Protection of Jobs and Businesses — 9 Sep 2020 at 15:52

That this House calls for the Government to abandon its one-size-fits-all withdrawal of the Coronavirus Job Retention and Self-Employment Income Support Schemes, and instead offer targeted income support to businesses and self-employed people in those sectors of the economy that have been hardest hit by the virus and are most in need of continuing assistance, and in those areas of the country which have been placed under local restrictions due to rising rates of infection.
“any deviation”-
“from this Government’s proposed plan will cause damage to the United Kingdom economy.”
“businesses across the UK are going to need further support to weather uncertainty over the coming months.”
“an extension of the Job Retention Scheme to those sectors which are not just our most important but who have been hit hardest.”
“it is time for the Government to bring forward a rescue package for those who have been left out.”
“do little to prevent job losses”-
“some form of an extension to the furlough scheme should remain on the table.”
“It’s too soon to pull business support away at the end of October.”
“targeted extensions to the furlough scheme beyond October.”
“welcomes the Government’s response to Covid-19 which has already protected the livelihoods of over 12 million people through the eight-month long Coronavirus Job Retention Scheme and Self-Employment Income Support Scheme; acknowledges the support for hundreds of thousands of businesses up and down the country through unprecedented loan schemes, business grants and tax cuts; further welcomes the help to support, create, and protect jobs through measures such as the Eat Out to Help Out scheme, a temporary cut to VAT and stamp duty, increased incentives for apprenticeships, and the new Kickstart Scheme, as set out in the Government’s ‘Plan for Jobs’ policy paper published in July; and further acknowledges that any deviation from this Government’s proposed plan will cause damage to the United Kingdom economy.”
“standing shoulder to shoulder with small businesses to help them through this crisis.”
“I promised to do whatever it takes to support our economy through this crisis and that, if the situation changed, I would not hesitate to take further action.”-[Official Report, 17 March 2020; Vol. 673, c. 931.]
“not seen since the Great Depression of the 1930s”,
“it’s too soon to pull business support away at the end of October”.
“of the 3.7 million households across the UK granted a bill ‘payment holiday’, over 6 in 10 are already facing financial difficulties and will struggle to repay their debts when these arrangements end. For many, these payment holidays will cease on 31 October 2020-the same date the government’s job retention schemes end, leaving many facing job losses and crippling financial strain.”
“the Scottish Government can borrow up to £450m per annum for capital investment (a cap of £3bn). On resource spending, they can borrow up to £600m per annum (a cap of £1.75bn), but only for ‘forecast error’ and ‘cash management’. They cannot borrow to fund discretionary resource spending.”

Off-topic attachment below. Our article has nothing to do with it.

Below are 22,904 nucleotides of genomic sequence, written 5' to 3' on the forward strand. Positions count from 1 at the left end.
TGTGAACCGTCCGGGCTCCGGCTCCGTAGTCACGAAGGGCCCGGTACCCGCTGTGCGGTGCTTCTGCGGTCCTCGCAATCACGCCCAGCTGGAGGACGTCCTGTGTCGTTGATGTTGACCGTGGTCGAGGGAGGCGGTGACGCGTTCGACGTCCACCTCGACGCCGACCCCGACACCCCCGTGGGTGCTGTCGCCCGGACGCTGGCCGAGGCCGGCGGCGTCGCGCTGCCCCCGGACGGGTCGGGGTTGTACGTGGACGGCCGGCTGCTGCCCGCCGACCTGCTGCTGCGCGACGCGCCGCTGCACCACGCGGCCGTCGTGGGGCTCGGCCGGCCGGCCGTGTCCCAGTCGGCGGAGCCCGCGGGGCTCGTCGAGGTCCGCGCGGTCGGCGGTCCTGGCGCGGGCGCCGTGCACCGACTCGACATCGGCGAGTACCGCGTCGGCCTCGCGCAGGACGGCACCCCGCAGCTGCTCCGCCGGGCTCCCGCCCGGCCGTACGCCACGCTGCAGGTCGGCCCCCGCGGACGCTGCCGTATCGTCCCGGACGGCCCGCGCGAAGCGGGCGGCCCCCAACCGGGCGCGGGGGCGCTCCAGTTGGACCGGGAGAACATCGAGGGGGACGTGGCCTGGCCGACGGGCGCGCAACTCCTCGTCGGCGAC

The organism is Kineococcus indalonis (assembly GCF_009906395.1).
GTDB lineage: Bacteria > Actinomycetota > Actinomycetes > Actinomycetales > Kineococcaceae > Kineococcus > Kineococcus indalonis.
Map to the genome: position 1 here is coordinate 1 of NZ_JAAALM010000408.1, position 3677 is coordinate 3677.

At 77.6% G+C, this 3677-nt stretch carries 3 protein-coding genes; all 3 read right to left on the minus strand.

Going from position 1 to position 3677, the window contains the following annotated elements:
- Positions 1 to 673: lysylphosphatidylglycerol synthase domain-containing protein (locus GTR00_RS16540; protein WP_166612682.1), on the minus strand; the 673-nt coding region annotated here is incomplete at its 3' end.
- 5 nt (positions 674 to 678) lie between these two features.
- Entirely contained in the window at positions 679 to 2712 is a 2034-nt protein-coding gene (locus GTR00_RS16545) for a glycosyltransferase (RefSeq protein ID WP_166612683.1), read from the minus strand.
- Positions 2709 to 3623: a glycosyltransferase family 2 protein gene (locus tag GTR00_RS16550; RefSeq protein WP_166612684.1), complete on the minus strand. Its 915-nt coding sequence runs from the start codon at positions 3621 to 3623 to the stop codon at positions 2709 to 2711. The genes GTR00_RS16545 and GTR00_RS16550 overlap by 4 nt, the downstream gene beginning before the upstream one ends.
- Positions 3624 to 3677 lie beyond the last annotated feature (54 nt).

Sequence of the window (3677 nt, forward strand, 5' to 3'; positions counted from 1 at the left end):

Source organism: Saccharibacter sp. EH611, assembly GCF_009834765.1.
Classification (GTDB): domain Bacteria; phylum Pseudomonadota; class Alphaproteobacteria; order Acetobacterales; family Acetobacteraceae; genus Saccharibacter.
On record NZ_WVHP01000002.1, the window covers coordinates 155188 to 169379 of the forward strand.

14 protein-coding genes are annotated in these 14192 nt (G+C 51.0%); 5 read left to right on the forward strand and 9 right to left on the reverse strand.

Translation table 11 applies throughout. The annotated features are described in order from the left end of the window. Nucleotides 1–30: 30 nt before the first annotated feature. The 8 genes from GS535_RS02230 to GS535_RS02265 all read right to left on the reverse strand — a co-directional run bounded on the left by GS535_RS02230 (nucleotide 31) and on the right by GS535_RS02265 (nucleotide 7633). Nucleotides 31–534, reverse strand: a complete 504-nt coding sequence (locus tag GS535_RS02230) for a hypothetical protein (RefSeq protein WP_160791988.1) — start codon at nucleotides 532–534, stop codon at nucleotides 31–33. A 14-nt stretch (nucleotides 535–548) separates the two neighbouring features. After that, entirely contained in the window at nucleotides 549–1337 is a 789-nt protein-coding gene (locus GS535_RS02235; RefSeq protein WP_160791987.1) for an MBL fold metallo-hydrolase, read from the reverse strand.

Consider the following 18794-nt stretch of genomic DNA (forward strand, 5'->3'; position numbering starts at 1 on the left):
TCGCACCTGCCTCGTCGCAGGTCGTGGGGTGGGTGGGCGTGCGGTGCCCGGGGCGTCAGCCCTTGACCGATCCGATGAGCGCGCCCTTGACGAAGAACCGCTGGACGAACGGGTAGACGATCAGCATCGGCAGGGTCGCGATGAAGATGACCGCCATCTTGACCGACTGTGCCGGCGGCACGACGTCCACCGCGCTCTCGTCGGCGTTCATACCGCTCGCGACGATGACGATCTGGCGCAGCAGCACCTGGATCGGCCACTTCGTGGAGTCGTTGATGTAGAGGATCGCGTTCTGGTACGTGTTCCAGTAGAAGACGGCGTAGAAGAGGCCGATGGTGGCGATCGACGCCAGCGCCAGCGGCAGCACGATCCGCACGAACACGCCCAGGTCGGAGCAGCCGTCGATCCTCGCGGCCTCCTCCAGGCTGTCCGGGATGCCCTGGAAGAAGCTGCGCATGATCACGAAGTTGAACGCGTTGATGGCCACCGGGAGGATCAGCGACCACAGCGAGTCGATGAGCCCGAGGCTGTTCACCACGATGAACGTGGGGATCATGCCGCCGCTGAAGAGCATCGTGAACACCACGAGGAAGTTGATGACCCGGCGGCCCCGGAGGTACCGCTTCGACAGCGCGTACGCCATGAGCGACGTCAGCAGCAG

“prolonging the inevitable in a way that probably doesn’t help either the individual or the business.”
“eventually you run out of other people’s money”.
“You turn if you want to.”
“right to say we have to look forward now. I don’t think we should be locking the economy down in a state that it pre-existed in.”
“Our main concern right now is that a number of those programmes are not fulfilling the promise that has been placed on them”
“Labour has consistently called for an extension to the furlough in the most impacted industries”.
“the decision…not to provide sector-specific support to those most at risk could end up costing thousands of jobs.”-[Official Report, 15 July 2020; Vol. 678, c. 1509.]
“We need a targeted extension of the furlough scheme for the hardest-hit sectors and proper support in place to help those who are unemployed back into work.”
“should…help to limit any long-term economic ‘scarring’, by keeping workers attached to firms and helping otherwise viable firms stay in business.”

Debate in Parliament |

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Party Summary

Votes by party, red entries are votes against the majority for that party.

What is Tell? '+1 tell' means that in addition one member of that party was a teller for that division lobby.

What are Boths? An MP can vote both aye and no in the same division. The boths page explains this.

What is Turnout? This is measured against the total membership of the party at the time of the vote.

PartyMajority (No)Minority (Aye)BothTurnout
Alliance0 10100.0%
Con326 (+2 tell) 0090.1%
Green0 10100.0%
Independent1 10100.0%
Lab0 188 (+2 tell)094.1%
LDem0 9081.8%
PC0 30100.0%
SDLP0 20100.0%
SNP0 45093.8%
Total:327 250091.6%

Rebel Voters - sorted by party

MPs for which their vote in this division differed from the majority vote of their party. You can see all votes in this division, or every eligible MP who could have voted in this division

Sort by: Name | Constituency | Party | Vote

NameConstituencyPartyVote
no rebellions

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